8 Types Of Computer Expansion Cards (With Pictures)

Welcome to a guide on the types of computer expansion cards. While many devices have taken on the more convenient USB forms these days, there are still some good expansion cards that we can add to a computer. One does not simply ignore these, and let us walk through a few of these available cards. Read on!

 

TABLE OF CONTENTS

Expansion Cards Expansion Slots Useful Links
The End

 

 

EXPANSION CARDS

Yes, external devices are not everything. Let us walk through some of the different types of expansion cards in this section.

 

1) GRAPHICS CARD

Almost all motherboards these days will come with a built-in graphics card that is “good enough” for conventional use. But when it comes to demanding applications such as gaming and video editing, having a powerful dedicated graphics card is still a must – This is why they are still thriving in today’s market.

 

2) SOUND CARD

Once upon a time in the dark ages of computing, we have to buy and install extra sound cards just to play music with the computer. But as most modern motherboards come with very decent built-in audio, sound cards have pretty much become history – Less the ones that are specialized for audio production.

 

 

3) NETWORK INTERFACE CARD (NIC)

The network interface card (NIC) comes in 2 flavors – Wired and wireless. Again, some modern motherboards already come with a built-in wired network port and wireless. The “normal” network cards have pretty much become obsolete, less the specialized ones that offer insanely fast speeds.

 

4) TV TUNER CARD

Want to turn your computer into a TV? Yes, we can. Install one of these TV tuner cards, use their application, and that will enable the computer to tune into local TV channels.

 

5) FM TUNER CARD

There also used to be FM tuner cards that we can install on computers, allowing the computer to tune into the local radio stations. But FM tuner cards have gone extinct with the rise of the Internet, online videos, Internet radio, and smartphones.

 

6) MODEM CARD

Back in the stone age of the Internet, we have to connect a phone line to a dial-up modem, and “call” the Internet service provider (ISP) to get an Internet connection. These dial-up modems come in the shape of either an external device or an expansion card. Today, these cards are not as useful, but can still be used to send out faxes.

 

 

7) VIDEO CAPTURE CARD

With the correct software, we can record and stream videos onto the Internet. But having a dedicated video capture card will just take that load off the CPU and GPU; The video capture card will do all the video encoding and thus free up more of the processing juice for the games/video editing/live stream sessions.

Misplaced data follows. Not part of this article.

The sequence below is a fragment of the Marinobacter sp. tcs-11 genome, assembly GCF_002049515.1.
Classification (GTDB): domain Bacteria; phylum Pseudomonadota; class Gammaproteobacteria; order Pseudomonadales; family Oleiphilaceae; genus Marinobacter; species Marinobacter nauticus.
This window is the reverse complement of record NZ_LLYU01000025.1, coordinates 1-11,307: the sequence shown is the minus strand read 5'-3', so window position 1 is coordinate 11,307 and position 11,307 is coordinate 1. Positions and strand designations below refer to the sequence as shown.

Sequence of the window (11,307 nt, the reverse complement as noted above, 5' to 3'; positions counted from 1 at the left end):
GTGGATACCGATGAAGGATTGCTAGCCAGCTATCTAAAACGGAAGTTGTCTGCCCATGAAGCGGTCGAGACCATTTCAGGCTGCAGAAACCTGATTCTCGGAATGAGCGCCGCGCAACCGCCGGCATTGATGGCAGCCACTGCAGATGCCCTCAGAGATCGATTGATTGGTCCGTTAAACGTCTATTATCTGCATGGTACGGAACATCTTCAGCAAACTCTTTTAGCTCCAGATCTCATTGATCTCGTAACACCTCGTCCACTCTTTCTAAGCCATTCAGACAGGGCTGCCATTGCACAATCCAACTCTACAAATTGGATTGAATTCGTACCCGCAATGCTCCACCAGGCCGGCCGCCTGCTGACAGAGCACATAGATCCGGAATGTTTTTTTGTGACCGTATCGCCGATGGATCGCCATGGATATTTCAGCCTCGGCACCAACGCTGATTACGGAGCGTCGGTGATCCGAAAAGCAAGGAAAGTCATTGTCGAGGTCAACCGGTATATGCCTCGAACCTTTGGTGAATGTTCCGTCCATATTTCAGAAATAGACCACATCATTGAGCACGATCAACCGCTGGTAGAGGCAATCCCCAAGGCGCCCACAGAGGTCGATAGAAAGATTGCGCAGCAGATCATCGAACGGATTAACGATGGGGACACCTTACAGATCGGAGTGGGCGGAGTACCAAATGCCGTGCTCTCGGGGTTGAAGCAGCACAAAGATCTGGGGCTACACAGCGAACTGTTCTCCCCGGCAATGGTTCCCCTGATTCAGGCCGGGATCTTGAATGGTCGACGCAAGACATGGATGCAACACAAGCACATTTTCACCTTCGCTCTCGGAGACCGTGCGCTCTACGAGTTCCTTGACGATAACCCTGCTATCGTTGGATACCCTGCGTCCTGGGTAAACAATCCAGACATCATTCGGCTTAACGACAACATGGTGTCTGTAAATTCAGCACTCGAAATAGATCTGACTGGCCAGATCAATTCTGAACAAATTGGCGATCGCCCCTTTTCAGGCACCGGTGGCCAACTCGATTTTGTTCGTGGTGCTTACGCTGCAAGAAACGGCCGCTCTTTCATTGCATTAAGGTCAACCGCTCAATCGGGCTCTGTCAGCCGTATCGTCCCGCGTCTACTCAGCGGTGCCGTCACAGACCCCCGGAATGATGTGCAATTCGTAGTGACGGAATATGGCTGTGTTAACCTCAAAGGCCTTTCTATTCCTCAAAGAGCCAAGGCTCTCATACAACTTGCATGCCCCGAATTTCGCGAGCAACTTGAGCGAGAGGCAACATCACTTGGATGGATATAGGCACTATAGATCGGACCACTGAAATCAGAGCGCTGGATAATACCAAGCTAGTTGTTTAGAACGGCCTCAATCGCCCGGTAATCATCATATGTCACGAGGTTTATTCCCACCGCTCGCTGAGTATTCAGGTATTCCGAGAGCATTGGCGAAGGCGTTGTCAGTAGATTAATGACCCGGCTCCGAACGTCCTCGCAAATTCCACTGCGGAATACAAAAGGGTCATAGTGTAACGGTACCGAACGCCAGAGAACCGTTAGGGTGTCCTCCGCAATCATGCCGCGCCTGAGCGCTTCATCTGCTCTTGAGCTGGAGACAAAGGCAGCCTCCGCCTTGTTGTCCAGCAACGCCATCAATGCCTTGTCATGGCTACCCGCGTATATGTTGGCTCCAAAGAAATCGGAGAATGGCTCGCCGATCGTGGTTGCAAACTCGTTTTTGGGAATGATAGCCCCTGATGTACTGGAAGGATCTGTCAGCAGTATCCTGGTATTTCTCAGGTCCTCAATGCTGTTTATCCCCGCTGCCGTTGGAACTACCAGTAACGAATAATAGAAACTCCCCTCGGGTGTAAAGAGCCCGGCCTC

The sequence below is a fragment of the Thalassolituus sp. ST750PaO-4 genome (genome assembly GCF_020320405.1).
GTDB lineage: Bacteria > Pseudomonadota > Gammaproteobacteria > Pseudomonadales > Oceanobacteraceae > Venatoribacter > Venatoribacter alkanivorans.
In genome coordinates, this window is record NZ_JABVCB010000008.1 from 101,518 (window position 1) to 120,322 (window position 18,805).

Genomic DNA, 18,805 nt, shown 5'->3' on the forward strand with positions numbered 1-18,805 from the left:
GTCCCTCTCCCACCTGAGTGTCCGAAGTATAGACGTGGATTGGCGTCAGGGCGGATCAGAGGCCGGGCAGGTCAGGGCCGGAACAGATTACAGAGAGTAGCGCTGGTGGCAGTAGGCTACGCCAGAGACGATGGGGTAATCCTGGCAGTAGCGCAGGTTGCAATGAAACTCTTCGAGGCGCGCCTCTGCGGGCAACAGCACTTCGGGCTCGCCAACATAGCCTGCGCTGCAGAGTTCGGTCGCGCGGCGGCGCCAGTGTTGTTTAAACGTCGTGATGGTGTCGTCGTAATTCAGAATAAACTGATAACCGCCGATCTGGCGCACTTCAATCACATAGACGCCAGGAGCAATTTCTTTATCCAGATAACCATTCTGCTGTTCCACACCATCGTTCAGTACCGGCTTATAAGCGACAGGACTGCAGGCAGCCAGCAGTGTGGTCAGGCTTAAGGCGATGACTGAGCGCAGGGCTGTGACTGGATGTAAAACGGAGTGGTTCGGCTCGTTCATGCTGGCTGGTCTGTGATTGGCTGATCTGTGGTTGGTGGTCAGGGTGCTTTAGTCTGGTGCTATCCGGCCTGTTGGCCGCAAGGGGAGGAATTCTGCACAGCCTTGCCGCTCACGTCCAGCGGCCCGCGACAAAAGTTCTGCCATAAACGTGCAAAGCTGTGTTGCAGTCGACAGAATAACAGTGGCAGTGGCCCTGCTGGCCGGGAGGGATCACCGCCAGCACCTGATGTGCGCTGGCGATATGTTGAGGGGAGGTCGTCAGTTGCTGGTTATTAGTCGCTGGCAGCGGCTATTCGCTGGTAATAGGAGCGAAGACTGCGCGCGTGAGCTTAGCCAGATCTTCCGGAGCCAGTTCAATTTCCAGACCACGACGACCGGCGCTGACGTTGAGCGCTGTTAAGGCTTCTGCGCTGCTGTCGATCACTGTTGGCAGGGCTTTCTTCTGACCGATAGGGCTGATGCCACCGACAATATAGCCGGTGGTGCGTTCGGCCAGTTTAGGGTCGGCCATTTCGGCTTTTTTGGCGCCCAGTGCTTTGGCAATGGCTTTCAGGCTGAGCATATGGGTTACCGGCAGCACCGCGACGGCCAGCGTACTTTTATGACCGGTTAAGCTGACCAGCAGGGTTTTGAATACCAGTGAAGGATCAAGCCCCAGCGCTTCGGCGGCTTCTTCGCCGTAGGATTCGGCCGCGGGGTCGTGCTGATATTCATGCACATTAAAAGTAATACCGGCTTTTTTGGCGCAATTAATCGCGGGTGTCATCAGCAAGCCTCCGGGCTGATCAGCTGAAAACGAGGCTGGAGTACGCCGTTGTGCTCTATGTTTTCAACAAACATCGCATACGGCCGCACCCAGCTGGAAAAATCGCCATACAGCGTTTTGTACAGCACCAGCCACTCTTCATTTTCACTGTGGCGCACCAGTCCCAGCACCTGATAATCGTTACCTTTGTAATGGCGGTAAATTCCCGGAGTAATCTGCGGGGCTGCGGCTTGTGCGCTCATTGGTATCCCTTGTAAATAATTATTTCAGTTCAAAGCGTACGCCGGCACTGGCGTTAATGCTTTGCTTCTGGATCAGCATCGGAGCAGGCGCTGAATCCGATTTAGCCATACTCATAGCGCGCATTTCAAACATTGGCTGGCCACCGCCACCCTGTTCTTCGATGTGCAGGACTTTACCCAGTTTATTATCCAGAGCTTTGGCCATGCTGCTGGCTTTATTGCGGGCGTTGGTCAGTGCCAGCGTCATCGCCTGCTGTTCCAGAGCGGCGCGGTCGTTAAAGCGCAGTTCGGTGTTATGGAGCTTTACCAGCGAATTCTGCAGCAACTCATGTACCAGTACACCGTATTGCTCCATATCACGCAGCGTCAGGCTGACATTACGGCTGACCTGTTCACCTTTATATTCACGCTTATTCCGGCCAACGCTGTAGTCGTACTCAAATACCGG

8) INTERFACE CARD

Don’t have enough USB ports? Want to add more hard disks? Interface cards add more ports to your choice to the computer.

 

EXPANSION SLOT TYPES

Now that we are done with the expansion cards, let us move on with the types of expansion slots.

 

ACCELERATED GRAPHICS PORT (AGP)

The AGP Slot (Source: Wikipedia)

A long time ago, there used to be a separate AGP on motherboards, specially dedicated for video cards only. Today, the AGP is obsolete, and we keep it as a page in computer history. Rest in peace, AGP.

 

PERIPHERAL COMPONENT INTERCONNECT (PCI)

First developed by Intel in 1990, the PCI is a local bus for adding more hardware components to a computer. It is kind of like a “high-speed internal” USB, used for devices that are attached permanently inside the computer.

 

 

PCI EXPRESS (PCIe)

The PCIe is an improved version of PCI that took over both the older version and AGP. It is pretty much the de facto standard now, and there a few “versions” of it:

  • 1X PCIe
  • 4X PCIe
  • 8X PCIe
  • 16X PCIe
  • 32X PCIe

What that means is actually very simple. A 1X PCIe has a single data line, a 4x PCIe has 4 data lines, 8x PCIe has 8 data lines, and you catch the drift. The more data lines that an expansion card uses, the more data that can be transferred at the same time. For example, the data-heavy graphics card commonly uses 16X PCIe.

Also as a final trivial – Yes, we can put a 1X PCIe card into a 16X PCIe slot. That will be kind of a waste though, as only 1 data line will be utilized.

 

WHY USE EXPANSION CARDS?

First off, there is absolutely nothing wrong with external USB devices. They are great, convenient, and still evolving. But the key importance here is that a 16X PCIe slot can process a lot more data than the regular USB.

That makes it perfect for data-hungry components such as a graphics card, or a video capture card… Also, these are the devices that you probably won’t ever detach, and keep fixed inside the computer case.

 

 

USEFUL BITS & LINKS

That’s all for this guide, and here is a small section on some extra links that may be useful to you.

 

LINKS & REFERENCES

 

THE END

Thank you for reading, and we have come to the end of this guide. I hope that this has helped you to better understand the types of expansion cards and slots. If you have anything to share with this guide, please feel free to comment below. Good luck and happy computing. May the cyber force be with you.

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